Phil Westra, PhD: Principal Investigator
- Biology, ecology, and control of jointed goatgrass in winter wheat
- Research on herbicide resistant weeds
- Precision agriculture weed research
- Herbicide/soil interactions
- Gene flow in winter wheat
- Weed shifts in diverse weed management systems
- Perennial and noxious weed control
Scott Nissen, PhD: Principal Investigator
My responsibilities include research (applied and basic), outreach (Cooperative Extension) and some teaching. When I first came to CSU in 1995 my focus was integrated weed management in row crops. I concentrated on crops like onion, sugar beet, dry bean and potato. This applied research has been supported by the various commodity groups; however, agriculture along the Colorado’s Front Range is being displaced by an increasing population. Many communities are trying to preserve the quality of life in Colorado by purchasing farmland to establish open space and natural areas. These areas are highly disturbed and susceptible to invasion by numerous weed species; therefore, over the past three years I have been involved in more research dealing with invasive species management and adaptive strategies to establish desirable plant communities. The goal of this research is to establish sustainable plant communities that can resist re-invasion. Herbicides are an important management tool, so we also focus on herbicide fate in the environment and non-target impacts.
Todd Gaines, PhD: Principal Investigator
My research goal is to support sustainable weed management that helps contribute to sustainable cropping systems. To that end, I am interested in research to identify the molecular and genetic basis of complex herbicide resistance mechanisms; utilizing next-generation sequencing to study complex traits in weeds; and developing molecular markers for rapid resistance diagnostics. Research projects in my lab study changes in evolutionary trajectories of weedy species due to human management (specifically herbicides and herbicide resistance evolution), and develop genomics and bioinformatics resources to study herbicide resistance traits in weedy species and crops.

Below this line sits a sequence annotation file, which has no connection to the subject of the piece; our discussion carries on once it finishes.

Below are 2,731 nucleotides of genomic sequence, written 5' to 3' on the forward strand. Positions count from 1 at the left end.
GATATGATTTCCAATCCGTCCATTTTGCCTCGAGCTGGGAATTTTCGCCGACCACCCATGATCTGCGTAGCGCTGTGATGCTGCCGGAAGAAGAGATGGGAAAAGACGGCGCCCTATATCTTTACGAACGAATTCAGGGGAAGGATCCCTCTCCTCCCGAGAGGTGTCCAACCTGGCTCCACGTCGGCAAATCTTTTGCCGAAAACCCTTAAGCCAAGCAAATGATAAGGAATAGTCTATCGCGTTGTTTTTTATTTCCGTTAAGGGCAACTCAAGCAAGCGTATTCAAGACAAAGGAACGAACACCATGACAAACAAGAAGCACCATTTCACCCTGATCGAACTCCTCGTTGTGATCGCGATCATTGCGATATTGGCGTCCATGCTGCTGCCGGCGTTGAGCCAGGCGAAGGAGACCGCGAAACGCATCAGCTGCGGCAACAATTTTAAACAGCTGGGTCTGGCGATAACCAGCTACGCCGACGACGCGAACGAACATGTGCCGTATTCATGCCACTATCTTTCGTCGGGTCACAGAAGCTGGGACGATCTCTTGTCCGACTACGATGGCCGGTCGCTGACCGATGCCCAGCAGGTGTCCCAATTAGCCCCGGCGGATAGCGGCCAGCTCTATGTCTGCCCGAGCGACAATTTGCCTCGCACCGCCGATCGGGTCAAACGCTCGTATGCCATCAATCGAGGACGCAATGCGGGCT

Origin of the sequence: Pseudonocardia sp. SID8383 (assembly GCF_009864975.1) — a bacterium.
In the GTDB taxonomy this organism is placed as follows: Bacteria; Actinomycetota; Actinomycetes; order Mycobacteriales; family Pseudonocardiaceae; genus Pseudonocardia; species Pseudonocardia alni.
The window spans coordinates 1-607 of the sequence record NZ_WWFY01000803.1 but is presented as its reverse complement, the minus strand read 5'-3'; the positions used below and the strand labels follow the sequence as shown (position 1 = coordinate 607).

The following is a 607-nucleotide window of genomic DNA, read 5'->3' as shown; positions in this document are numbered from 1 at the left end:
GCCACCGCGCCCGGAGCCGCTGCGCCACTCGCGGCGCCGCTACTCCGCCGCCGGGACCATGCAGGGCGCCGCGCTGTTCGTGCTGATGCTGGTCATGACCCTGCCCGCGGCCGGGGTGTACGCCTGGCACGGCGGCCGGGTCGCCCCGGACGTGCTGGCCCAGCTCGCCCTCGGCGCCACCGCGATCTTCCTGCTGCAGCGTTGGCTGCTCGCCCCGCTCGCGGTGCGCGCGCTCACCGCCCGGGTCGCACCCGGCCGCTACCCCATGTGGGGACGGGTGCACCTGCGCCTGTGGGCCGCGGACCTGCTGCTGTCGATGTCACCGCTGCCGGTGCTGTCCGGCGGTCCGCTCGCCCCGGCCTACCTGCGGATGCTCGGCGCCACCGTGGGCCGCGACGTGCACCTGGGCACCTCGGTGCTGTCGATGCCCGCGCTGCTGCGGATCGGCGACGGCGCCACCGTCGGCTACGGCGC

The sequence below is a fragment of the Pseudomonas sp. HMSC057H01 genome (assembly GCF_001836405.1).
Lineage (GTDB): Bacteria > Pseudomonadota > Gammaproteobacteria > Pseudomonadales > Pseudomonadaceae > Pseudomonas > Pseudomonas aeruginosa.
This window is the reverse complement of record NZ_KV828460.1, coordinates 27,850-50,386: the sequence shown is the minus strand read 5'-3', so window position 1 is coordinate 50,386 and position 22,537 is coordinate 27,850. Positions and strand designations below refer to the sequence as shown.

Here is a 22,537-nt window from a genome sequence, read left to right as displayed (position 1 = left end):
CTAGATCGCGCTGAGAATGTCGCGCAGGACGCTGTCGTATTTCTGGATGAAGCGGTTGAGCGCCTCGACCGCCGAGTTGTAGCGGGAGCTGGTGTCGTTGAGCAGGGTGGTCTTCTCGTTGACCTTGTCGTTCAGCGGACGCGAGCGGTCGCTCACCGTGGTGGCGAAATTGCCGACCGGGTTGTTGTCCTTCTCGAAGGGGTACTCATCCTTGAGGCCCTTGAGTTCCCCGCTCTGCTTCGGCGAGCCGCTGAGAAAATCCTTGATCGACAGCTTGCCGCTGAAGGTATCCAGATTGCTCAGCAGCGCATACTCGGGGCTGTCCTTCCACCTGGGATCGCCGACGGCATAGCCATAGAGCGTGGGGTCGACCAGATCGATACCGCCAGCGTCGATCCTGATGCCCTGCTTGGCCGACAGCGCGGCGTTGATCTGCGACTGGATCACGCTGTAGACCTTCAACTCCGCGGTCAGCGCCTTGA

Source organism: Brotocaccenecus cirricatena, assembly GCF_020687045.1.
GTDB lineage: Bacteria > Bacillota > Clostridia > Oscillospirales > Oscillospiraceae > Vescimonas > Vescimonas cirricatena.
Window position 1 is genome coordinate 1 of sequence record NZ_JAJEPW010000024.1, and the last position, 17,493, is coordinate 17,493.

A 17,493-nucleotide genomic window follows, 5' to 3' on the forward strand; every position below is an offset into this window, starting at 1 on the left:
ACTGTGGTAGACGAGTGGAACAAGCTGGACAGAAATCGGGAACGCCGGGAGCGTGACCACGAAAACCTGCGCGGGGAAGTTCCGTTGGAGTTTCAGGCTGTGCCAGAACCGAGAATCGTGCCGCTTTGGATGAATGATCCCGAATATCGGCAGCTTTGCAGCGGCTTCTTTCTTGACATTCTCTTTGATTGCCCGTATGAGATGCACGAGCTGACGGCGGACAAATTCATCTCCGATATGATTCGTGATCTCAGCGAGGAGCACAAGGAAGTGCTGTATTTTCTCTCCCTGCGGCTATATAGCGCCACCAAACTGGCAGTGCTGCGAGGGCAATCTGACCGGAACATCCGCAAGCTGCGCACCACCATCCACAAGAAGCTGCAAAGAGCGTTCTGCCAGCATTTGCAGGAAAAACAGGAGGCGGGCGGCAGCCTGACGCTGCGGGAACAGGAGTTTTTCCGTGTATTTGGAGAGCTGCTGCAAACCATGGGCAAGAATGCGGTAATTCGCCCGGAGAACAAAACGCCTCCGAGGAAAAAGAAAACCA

Franck E. Dayan, PhD: Principal Investigator
I joined the faculty of BSPM in January 2016 after a 20-year career as a research plant physiologist for the USDA-ARS. I am interested in functional weed genomics and my research program encompasses applied projects on herbicide mode of action and evolution of resistance in weeds to more basic projects aiming to use genomic approaches to decipher traits imparting weediness (competition, cold and heat stress tolerance etc…). My expertise in plant biochemistry and physiology as well as chemical ecology complements the efforts already in place in other groups at Colorado State University.
Marcelo Rodrigues Alves de Figueiredo: Graduate Student, Todd Gaines
I received my B.S. in Agricultural Engineering from the University of São Paulo at the “Luiz de Queiroz” College of Agriculture, Brazil in 2012. As an undergraduate, I worked on applied field research in weed science. In 2015 I completed a M.S. in Crop Science at the same College, focusing on herbicide chemistry, physiology and biochemistry in weeds and model plant species. My current Ph.D. research is focused on weed genetics and molecular biology. Specifically, I am studying the complex issue of weed resistance to auxinic herbicides. My main objective is to integrate related genetic, biochemical, physiological and agronomic knowledge of these resistant species in order to provide effective weed management plans for agricultural production systems.
Neeta Soni: Graduate Student, Todd Gaines